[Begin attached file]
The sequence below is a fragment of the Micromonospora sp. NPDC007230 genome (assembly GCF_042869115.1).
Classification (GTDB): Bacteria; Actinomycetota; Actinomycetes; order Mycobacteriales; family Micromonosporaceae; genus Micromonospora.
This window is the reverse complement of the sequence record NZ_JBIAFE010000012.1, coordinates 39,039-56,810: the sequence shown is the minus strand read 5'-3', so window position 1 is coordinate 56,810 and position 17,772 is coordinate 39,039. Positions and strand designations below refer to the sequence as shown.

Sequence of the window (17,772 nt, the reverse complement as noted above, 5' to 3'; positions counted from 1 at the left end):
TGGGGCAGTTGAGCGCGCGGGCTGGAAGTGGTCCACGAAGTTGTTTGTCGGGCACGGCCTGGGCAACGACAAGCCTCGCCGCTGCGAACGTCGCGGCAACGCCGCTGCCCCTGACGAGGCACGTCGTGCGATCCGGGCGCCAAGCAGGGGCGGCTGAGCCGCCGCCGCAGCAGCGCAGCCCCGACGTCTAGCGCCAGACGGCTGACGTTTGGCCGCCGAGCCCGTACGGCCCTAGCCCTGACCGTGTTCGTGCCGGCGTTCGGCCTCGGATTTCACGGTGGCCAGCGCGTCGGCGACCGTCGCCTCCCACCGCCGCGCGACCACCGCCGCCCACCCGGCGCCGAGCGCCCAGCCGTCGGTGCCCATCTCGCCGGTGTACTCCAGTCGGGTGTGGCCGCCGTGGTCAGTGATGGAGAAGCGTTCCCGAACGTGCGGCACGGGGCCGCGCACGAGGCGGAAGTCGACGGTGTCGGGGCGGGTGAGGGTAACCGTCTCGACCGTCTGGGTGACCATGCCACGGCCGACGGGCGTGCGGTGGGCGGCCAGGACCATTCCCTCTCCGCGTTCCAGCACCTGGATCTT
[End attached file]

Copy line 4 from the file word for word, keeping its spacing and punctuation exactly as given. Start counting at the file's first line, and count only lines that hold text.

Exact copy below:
Sequence of the window (17,772 nt, the reverse complement as noted above, 5' to 3'; positions counted from 1 at the left end):